• How The Lack of Self-Love Affects Your Health

    Article by Dr. Michelle Kmiec

    We all love someone or something. Whether it’s our significant other, family, friends, pets, or even our material things, including money (whether we have it or not). We use the word “love” in casual conversation.  “Hey! I love ya!”  We even proclaim love where no love exists. Perhaps we do this because we believe that it makes us look good in the eyes of others since many put more weight on words than on actions. Or perhaps this is our attempt at reaching for what our hearts yearn for most in a material-driven world.

    What we consider love can spark a myriad of other emotions, including those that lie on the darkest side of ourselves. Wars have been fought in the name of love, whether the love of another person or the love of our God over your God. This sparks a profound question—is it possible that true love in its purest form can spawn opposite emotions which in turn can drive us to kill, in the name of love?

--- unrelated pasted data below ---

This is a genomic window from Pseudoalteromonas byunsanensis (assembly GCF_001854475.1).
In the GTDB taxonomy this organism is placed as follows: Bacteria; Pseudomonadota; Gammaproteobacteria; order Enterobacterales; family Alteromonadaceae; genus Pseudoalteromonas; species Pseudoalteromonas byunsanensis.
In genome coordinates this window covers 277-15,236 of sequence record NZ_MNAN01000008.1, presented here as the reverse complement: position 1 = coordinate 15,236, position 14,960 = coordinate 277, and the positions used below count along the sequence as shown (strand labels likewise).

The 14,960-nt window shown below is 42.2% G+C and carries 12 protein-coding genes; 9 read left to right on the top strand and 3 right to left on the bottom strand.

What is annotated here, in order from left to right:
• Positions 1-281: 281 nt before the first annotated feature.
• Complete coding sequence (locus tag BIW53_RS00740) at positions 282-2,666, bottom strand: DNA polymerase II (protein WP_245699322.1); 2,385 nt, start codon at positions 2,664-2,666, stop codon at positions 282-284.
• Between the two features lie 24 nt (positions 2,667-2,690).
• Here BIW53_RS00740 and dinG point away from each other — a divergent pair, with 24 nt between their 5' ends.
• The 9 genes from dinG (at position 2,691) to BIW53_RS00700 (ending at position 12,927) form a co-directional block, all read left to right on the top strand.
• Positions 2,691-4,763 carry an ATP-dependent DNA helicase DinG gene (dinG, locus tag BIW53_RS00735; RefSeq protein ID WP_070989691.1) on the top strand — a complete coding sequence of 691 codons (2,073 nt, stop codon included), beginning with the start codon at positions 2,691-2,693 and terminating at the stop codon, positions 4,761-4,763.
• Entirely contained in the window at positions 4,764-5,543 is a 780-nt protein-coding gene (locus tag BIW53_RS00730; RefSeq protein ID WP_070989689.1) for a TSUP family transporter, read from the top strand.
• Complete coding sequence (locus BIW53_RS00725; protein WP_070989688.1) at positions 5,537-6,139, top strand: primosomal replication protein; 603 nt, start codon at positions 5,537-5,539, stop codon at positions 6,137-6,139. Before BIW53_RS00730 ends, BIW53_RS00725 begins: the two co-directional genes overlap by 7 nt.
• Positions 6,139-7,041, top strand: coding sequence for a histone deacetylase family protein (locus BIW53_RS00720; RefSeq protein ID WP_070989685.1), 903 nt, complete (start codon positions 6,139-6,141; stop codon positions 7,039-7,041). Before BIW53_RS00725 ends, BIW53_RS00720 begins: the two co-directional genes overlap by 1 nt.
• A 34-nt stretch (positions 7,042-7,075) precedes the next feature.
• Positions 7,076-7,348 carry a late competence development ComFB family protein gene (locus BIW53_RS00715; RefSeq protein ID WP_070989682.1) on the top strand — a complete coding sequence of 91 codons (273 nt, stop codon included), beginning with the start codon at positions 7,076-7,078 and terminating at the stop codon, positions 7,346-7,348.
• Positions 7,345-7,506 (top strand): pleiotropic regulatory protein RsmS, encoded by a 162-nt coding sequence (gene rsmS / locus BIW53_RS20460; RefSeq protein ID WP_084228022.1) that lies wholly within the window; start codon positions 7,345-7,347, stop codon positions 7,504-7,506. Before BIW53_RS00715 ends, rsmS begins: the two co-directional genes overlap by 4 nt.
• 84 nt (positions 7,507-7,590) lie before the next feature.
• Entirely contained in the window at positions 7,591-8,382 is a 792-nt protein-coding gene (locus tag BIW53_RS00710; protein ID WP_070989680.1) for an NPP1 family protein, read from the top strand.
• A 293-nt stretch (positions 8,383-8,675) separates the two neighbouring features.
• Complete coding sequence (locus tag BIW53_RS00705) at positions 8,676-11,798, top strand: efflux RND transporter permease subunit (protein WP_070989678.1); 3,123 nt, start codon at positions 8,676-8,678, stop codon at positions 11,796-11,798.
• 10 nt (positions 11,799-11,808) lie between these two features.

How is it possible that those who we proclaim to “love” are the ones we can hurt the most? Can this truly be love?

    And mind you, there is no evidence, other than how we feel, that love even exists, even though this immense power that we call love can drive all of our actions.

    Love is not a tangible thing that we can just set aside whenever we choose, though many of us surely try hard to do so.  We often convince ourselves that we must follow our heads rather than our hearts because we all know the heart is rarely practical.


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